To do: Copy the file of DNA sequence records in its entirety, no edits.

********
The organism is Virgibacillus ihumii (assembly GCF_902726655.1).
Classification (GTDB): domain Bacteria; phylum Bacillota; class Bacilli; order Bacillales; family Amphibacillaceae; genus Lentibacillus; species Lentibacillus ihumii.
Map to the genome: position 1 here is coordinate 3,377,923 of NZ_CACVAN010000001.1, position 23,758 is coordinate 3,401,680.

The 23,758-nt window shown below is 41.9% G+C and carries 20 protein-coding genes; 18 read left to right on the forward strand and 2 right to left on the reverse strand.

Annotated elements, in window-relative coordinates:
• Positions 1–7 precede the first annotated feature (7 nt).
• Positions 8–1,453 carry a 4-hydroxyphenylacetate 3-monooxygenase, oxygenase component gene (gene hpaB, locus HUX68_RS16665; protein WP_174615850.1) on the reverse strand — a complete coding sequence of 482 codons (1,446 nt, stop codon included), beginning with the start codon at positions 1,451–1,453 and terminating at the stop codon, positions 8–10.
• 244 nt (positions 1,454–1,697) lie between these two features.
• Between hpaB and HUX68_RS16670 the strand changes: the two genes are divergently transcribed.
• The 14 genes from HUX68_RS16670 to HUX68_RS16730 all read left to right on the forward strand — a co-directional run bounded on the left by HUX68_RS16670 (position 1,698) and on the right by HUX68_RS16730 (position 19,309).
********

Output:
The organism is Virgibacillus ihumii (assembly GCF_902726655.1).
Classification (GTDB): domain Bacteria; phylum Bacillota; class Bacilli; order Bacillales; family Amphibacillaceae; genus Lentibacillus; species Lentibacillus ihumii.
Map to the genome: position 1 here is coordinate 3,377,923 of NZ_CACVAN010000001.1, position 23,758 is coordinate 3,401,680.

The 23,758-nt window shown below is 41.9% G+C and carries 20 protein-coding genes; 18 read left to right on the forward strand and 2 right to left on the reverse strand.

Annotated elements, in window-relative coordinates:
• Positions 1–7 precede the first annotated feature (7 nt).
• Positions 8–1,453 carry a 4-hydroxyphenylacetate 3-monooxygenase, oxygenase component gene (gene hpaB, locus HUX68_RS16665; protein WP_174615850.1) on the reverse strand — a complete coding sequence of 482 codons (1,446 nt, stop codon included), beginning with the start codon at positions 1,451–1,453 and terminating at the stop codon, positions 8–10.
• 244 nt (positions 1,454–1,697) lie between these two features.
• Between hpaB and HUX68_RS16670 the strand changes: the two genes are divergently transcribed.
• The 14 genes from HUX68_RS16670 to HUX68_RS16730 all read left to right on the forward strand — a co-directional run bounded on the left by HUX68_RS16670 (position 1,698) and on the right by HUX68_RS16730 (position 19,309).